Cookies

We use cookies to ensure that we give you the best experience on our website. By continuing to browse this repository, you give consent for essential cookies to be used. You can read more about our Privacy and Cookie Policy.


Durham Research Online
You are in:

Improving health professionals' management and the organisation of care for overweight and obese people.

Harvey, L. and Glenny, A-M. and Kirk, S. F. L. and Summerbell, C.D. (2001) 'Improving health professionals' management and the organisation of care for overweight and obese people.', Cochrane database of systematic reviews., 2 . CD000984.

Abstract

Background Obesity is increasing throughout the industrialised world. If left unchecked it will have major implications for both population health and costs to health services. Objectives To assess whether health professionals' management or the organisation of care for overweight and obese people could be improved. Search strategy We searched the specialised registers of the Cochrane Effective Practice and Organisation of Care Group (April 2000), the Cochrane Depression, Anxiety and Neurosis Group (August 1997), the Cochrane Diabetes Group (August 1997), the Cochrane Controlled Trials Register (September 1997), MEDLINE to April 2000, EMBASE to February 2000, Cinahl (1982 to February 2000), PsycLit (1974 to May 2000), Sigle (1980 to April 2000), Sociofile (1974 to October 1997), Dissertation Abstracts (1861 to January 1998), Conference Papers Index (1973 to January 1998), Resource Database in Continuing Medical Education. We also hand searched seven key journals and contacted experts in the field. Selection criteria Randomised trials, controlled before-and-after studies and interrupted time series analyses of providers' management of obesity or the organisation of care to improve provider practice or patient outcomes. We addressed three a priori comparisons and a fourth post hoc comparison. 1. Interventions aimed at improving health professionals' management or the delivery of health care for overweight/obese patients are more effective than usual care. 2. Interventions aimed at redressing negative attitudes and related practices towards overweight/obese patients are more effective than usual care. 3. Organisational interventions designed to change the structure of services for overweight/obese people are more effective than educational or behavioural interventions for health professionals. 4. Comparisons of different organisational interventions. Data collection and analysis Two reviewers independently extracted data and assessed study quality. Main results Eighteen studies were included involving 446 providers and 4158 patients. Six studies were identified for comparison 1. Five were professional-oriented interventions (the use of reminders and training) and the sixth was a study of professional and organisational interventions of shared care. No studies were identified for comparisons 2 or 3. Twelve studies were identified for post hoc comparison 4. These compared either the deliverer of weight loss interventions or the setting of interventions. The included studies were heterogeneous and of questionable quality according to the Cochrane Effective Practice and Organisation of Care (EPOC) Group criteria. Authors' conclusions At present, there are few solid leads about improving obesity management, although reminder systems, brief training interventions, shared care, in-patient care and dietitian-led treatments may all be worth further investigation. In addition, decisions for the improvement of provision of services must be based on the existing evidence on interventions with patients and good clinical judgement. Further research is needed to identify cost effective strategies for improving the management of obesity.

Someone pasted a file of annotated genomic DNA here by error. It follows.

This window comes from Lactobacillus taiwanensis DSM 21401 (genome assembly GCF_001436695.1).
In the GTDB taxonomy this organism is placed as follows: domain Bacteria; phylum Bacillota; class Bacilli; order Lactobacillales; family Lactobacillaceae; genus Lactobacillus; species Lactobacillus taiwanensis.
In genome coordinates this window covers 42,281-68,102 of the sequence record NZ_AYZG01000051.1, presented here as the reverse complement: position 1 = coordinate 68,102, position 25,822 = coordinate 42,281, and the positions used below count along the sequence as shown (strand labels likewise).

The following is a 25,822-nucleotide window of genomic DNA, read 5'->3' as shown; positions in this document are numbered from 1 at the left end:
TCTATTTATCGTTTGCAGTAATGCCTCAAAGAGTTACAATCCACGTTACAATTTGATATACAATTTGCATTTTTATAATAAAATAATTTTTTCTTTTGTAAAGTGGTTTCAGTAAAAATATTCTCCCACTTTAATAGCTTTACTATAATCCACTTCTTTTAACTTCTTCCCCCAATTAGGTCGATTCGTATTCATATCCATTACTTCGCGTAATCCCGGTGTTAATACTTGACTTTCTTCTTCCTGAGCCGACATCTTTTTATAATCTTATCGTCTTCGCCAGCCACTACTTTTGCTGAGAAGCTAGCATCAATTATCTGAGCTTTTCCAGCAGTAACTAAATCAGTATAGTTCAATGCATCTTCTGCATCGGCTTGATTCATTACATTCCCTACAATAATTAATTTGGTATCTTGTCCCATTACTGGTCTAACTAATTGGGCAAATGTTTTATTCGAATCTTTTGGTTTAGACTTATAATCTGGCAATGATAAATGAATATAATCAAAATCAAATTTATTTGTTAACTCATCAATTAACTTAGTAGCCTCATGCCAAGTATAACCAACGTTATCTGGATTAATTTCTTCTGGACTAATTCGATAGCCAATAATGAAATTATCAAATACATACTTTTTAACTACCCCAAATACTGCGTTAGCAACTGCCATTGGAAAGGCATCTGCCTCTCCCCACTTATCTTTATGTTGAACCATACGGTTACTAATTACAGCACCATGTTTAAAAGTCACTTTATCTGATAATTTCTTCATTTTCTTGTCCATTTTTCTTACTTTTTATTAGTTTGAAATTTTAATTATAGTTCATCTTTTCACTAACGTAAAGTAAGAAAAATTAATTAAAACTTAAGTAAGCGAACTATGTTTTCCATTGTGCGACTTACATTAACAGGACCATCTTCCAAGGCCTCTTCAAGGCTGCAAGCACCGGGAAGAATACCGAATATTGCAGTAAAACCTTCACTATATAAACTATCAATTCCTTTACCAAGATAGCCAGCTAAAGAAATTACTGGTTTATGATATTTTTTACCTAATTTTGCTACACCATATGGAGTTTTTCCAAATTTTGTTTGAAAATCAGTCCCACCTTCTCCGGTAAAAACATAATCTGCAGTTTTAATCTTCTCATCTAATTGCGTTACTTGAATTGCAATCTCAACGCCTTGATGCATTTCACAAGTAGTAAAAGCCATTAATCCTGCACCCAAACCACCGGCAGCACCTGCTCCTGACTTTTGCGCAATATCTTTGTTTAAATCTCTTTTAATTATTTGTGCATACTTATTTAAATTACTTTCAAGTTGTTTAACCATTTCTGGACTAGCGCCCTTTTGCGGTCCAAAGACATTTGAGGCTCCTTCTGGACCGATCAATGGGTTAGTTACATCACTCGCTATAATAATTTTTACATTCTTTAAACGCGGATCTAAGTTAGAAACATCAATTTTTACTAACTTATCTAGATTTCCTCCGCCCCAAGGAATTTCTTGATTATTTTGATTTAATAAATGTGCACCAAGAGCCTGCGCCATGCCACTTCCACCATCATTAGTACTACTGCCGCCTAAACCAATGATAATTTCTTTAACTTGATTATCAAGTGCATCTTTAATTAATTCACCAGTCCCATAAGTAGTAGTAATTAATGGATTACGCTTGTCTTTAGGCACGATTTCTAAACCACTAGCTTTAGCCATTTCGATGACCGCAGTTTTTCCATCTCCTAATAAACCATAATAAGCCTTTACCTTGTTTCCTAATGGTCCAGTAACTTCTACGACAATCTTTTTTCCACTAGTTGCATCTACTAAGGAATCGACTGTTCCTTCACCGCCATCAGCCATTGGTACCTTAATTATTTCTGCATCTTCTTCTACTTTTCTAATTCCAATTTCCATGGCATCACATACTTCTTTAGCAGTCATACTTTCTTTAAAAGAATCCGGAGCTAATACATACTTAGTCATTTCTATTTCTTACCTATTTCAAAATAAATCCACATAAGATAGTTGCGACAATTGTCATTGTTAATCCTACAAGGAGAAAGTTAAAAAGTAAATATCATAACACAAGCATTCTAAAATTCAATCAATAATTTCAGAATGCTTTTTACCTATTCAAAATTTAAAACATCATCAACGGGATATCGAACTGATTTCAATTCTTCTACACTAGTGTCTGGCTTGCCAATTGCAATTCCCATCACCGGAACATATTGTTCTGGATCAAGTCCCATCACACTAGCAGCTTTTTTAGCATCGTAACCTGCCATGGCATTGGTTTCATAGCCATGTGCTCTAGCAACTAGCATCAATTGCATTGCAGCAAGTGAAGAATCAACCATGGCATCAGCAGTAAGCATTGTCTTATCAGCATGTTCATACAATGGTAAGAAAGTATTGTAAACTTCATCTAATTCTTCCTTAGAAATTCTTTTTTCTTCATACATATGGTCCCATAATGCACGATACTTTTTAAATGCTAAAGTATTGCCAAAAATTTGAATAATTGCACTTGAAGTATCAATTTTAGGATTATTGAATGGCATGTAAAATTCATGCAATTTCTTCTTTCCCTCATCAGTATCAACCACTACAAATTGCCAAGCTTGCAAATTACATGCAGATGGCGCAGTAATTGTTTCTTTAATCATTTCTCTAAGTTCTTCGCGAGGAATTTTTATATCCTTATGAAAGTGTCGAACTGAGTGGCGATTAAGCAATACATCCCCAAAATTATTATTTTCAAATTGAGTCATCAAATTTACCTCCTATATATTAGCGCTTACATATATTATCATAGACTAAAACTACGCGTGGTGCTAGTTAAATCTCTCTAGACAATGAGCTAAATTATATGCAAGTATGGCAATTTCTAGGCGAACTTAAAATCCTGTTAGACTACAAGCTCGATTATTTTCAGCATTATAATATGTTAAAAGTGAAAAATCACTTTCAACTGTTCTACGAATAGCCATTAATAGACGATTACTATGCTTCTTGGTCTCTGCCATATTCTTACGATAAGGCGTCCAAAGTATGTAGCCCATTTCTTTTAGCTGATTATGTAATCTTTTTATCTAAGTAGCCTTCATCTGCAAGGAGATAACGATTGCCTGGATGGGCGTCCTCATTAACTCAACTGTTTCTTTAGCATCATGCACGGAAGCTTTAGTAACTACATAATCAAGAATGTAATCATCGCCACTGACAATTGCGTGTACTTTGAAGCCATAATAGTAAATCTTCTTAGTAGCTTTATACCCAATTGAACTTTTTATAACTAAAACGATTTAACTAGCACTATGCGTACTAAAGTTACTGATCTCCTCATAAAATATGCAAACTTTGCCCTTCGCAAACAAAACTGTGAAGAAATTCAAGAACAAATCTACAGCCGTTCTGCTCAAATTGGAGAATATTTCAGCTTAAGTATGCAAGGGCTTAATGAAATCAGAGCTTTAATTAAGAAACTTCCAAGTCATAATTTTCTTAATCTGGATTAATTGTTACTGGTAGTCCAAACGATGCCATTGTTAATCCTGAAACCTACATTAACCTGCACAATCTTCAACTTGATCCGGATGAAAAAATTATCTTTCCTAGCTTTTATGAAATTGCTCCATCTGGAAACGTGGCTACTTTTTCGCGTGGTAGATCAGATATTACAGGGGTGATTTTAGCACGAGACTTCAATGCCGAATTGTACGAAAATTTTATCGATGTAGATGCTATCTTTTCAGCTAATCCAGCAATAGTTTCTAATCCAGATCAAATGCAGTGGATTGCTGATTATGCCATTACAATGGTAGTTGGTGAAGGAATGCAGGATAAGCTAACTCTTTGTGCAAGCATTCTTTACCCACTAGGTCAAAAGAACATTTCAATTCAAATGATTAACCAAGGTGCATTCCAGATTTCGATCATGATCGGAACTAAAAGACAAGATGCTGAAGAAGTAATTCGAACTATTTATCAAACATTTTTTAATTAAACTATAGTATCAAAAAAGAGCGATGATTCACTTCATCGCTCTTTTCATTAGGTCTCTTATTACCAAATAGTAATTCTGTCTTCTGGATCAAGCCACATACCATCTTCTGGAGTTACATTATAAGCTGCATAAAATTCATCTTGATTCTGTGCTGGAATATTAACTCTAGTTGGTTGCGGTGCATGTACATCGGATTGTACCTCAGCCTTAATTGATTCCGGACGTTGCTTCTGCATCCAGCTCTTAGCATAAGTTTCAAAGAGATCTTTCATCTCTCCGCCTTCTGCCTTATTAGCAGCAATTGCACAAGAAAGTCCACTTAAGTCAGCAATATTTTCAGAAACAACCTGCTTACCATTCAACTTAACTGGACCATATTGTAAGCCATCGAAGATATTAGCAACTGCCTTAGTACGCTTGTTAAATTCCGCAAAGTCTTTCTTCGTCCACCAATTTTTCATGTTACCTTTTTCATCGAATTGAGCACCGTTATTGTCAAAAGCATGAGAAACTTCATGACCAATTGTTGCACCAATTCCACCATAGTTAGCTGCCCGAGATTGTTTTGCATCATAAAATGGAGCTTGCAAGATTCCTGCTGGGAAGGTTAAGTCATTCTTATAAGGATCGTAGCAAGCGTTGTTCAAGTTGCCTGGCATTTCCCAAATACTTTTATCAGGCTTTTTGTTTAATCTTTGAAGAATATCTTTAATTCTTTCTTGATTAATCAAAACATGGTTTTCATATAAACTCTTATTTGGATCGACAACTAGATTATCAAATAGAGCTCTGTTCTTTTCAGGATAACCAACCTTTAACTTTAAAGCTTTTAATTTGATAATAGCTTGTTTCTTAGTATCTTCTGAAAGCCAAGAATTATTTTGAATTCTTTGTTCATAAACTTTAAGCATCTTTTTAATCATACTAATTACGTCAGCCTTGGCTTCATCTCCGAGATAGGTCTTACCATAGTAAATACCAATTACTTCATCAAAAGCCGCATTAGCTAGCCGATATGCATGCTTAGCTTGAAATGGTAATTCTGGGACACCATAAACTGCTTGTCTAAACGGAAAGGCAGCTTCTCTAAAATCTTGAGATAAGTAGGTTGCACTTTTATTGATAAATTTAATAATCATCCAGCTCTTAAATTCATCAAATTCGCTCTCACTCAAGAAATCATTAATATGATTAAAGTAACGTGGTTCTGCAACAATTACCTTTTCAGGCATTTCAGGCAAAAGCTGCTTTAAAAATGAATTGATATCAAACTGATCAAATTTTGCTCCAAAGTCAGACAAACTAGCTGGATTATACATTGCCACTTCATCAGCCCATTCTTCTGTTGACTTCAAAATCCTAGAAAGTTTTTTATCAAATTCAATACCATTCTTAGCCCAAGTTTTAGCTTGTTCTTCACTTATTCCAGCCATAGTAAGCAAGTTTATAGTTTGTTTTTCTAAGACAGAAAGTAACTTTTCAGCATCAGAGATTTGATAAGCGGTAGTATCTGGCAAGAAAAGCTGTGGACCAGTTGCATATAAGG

Item Type:Article
Full text:Full text not available from this repository.
Publisher Web site:http://dx.doi.org/10.1002/14651858.CD000984
Record Created:19 Jun 2009 12:20
Last Modified:10 Jul 2013 09:16

Social bookmarking: del.icio.usConnoteaBibSonomyCiteULikeFacebookTwitterExport: EndNote, Zotero | BibTex
Usage statisticsLook up in GoogleScholar | Find in a UK Library